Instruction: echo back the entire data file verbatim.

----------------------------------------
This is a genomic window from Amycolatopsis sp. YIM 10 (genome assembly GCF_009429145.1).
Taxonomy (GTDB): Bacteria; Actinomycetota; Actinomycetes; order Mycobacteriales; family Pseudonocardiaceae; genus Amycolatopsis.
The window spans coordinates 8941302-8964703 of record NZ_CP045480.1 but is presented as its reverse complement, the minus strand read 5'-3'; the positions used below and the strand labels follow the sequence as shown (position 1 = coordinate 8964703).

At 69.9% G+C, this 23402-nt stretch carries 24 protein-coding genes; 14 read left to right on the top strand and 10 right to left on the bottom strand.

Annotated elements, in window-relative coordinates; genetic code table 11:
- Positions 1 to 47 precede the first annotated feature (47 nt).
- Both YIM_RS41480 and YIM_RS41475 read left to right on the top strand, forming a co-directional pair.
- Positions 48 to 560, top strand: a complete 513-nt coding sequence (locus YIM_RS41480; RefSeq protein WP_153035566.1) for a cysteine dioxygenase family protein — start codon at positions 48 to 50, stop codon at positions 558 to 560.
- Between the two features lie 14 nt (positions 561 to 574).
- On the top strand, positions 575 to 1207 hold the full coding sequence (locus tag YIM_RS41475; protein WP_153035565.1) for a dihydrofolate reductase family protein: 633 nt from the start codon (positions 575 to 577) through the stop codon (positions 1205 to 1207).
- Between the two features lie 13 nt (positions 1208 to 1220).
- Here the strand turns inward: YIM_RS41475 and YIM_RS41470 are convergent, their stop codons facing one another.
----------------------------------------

This is a genomic window from Amycolatopsis sp. YIM 10 (genome assembly GCF_009429145.1).
Taxonomy (GTDB): Bacteria; Actinomycetota; Actinomycetes; order Mycobacteriales; family Pseudonocardiaceae; genus Amycolatopsis.
The window spans coordinates 8941302-8964703 of record NZ_CP045480.1 but is presented as its reverse complement, the minus strand read 5'-3'; the positions used below and the strand labels follow the sequence as shown (position 1 = coordinate 8964703).

At 69.9% G+C, this 23402-nt stretch carries 24 protein-coding genes; 14 read left to right on the top strand and 10 right to left on the bottom strand.

Annotated elements, in window-relative coordinates; genetic code table 11:
- Positions 1 to 47 precede the first annotated feature (47 nt).
- Both YIM_RS41480 and YIM_RS41475 read left to right on the top strand, forming a co-directional pair.
- Positions 48 to 560, top strand: a complete 513-nt coding sequence (locus YIM_RS41480; RefSeq protein WP_153035566.1) for a cysteine dioxygenase family protein — start codon at positions 48 to 50, stop codon at positions 558 to 560.
- Between the two features lie 14 nt (positions 561 to 574).
- On the top strand, positions 575 to 1207 hold the full coding sequence (locus tag YIM_RS41475; protein WP_153035565.1) for a dihydrofolate reductase family protein: 633 nt from the start codon (positions 575 to 577) through the stop codon (positions 1205 to 1207).
- Between the two features lie 13 nt (positions 1208 to 1220).
- Here the strand turns inward: YIM_RS41475 and YIM_RS41470 are convergent, their stop codons facing one another.